A typical argument against this strategy is that the premium is not reduced by the exact amount the insurer saves in commission, and yet, those who use this option find that their clients are happy to pay an explicit fee for the insurance advice, and are appreciative that their adviser has secured them (roughly) a 30% discount on their premium for life.

It is particularly interesting to note that, of the advisers who receive no commission on risk, 86% stated they were happy with their pricing arrangements.

Fees for risk-only advice

So, for those advisers who are charging fees for risk-only advice, what do the numbers look like?

The research report contains a host of specific data on both the fee models used, and also the level of fees being charged to clients. When it came to insurance advice, we differentiated between risk-only advice, and advice where risk is included as part of a comprehensive financial plan. This article focuses only on those instances where risk advice was provided standalone, ie: not part of a comprehensive financial plan.

You can see from the following charts that there is a significant variance in the level of fees charged across every option. Note that these figures only reflect the value of the actual fee component – the commission would be added to these fees – and once again, the amount received in commission will vary significantly depending on the premium and the commission option selected.

The variation in fees charged is very wide, the lowest engagement fee was $200 whilst at the other end of the spectrum the top fee was $8,000.

Where an upfront commission option was taken in conjunction with an engagement fee, the average fee was $1,295; this is almost $400 more than the figure from 2012. The lowest quoted fee was $300, and the highest fee compared to last time has more than doubled, increasing from $3,300 to $8,000.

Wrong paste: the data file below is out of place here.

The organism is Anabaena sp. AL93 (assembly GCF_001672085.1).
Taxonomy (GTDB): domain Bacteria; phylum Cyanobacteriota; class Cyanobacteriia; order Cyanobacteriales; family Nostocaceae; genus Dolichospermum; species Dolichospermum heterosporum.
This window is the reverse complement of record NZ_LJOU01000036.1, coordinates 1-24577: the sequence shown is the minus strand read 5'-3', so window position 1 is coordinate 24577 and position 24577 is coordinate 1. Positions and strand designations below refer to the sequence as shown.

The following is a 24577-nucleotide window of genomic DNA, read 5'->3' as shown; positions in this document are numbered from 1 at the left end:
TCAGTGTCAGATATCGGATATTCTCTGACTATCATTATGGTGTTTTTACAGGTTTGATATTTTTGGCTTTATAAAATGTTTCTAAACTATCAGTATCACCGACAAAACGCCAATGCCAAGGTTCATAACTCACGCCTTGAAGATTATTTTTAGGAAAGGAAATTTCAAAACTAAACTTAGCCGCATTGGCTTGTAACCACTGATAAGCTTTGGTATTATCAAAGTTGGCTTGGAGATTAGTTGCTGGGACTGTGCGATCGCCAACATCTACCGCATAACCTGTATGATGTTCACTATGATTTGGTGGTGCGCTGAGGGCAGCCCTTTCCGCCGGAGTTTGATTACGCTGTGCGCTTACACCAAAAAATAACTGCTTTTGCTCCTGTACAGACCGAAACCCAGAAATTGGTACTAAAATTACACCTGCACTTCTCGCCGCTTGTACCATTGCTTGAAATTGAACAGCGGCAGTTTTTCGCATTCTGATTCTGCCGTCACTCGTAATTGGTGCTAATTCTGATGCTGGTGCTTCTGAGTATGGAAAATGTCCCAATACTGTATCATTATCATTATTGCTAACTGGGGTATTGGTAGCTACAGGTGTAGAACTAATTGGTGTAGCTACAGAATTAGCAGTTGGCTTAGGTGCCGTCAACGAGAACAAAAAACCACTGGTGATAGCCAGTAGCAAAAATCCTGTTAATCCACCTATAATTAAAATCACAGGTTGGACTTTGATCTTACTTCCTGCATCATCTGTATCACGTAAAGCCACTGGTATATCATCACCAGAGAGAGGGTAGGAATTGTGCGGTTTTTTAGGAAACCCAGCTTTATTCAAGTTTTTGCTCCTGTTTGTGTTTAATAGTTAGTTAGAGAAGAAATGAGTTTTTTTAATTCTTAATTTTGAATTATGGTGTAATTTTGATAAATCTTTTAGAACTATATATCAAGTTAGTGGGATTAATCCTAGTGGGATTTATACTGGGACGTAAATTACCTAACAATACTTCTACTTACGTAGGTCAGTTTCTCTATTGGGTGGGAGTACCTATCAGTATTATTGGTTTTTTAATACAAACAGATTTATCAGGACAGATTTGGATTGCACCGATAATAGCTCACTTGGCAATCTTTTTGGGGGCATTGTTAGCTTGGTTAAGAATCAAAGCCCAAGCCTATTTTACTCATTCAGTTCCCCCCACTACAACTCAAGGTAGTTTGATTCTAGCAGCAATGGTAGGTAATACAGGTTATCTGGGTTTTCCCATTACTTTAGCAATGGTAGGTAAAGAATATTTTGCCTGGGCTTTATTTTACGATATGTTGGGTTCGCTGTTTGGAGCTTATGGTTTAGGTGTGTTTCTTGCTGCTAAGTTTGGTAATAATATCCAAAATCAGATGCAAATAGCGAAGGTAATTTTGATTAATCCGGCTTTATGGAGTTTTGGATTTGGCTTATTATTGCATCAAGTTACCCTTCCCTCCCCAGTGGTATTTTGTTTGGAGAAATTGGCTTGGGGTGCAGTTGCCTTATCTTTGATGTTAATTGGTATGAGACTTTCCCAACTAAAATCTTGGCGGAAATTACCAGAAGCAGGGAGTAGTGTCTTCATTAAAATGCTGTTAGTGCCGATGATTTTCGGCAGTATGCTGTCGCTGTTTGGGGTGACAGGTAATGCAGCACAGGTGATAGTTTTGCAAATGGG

For those who take hybrid commissions the average fee has also increased, by $370.

Average engagement fees for level commissions have fallen since the last research, however the lowest fee charged has more than doubled. The lowest fee quoted in the 2012 edition of the research was $200 – in 2014 it is $500.

Whilst there has been change to some degree with engagement fees and every version of commission, the biggest change has come where commissions are rebated or refunded. Average fees in this scenario have increased by 68% since the last research in 2012.

In 2012 the average engagement fee for those who rebate or refund commission was $1,211; in the third edition of the research it is $2,039.

This is heartening news, especially given that, in our experience of helping advisers to determine the cost of their advice and therefore their pricing models, the minimum amount that any business discovered they should receive sits between $2,000 and $2,500 per case.

No doubt there are many challenges in finding the ‘right’ pricing model when it comes to providing advice on insurance. Commissions are not a perfect solution, and yet there is a lot of resistance to change. Arguably, until such time as legislation changes, we doubt that advisers en masse will replace commissions with pure fees.

However, the research proves that where a business has conviction about shifting from commissions, they have no problem getting their clients to pay them a fee for that advice. It all comes down to the conviction and vision of the business owner. If it aint broke, don’t fix it…and yet ???


In Practice Management, Elixir Consulting shares strategies for building better advice businesses

Lana Clark is a business coach with Elixir Consulting, a specialist consulting and coaching firm that is dedicated to helping financial advisers and risk specialists to get their businesses performing better.

Contact or follow the author: Website | LinkedIn | Facebook | Twitter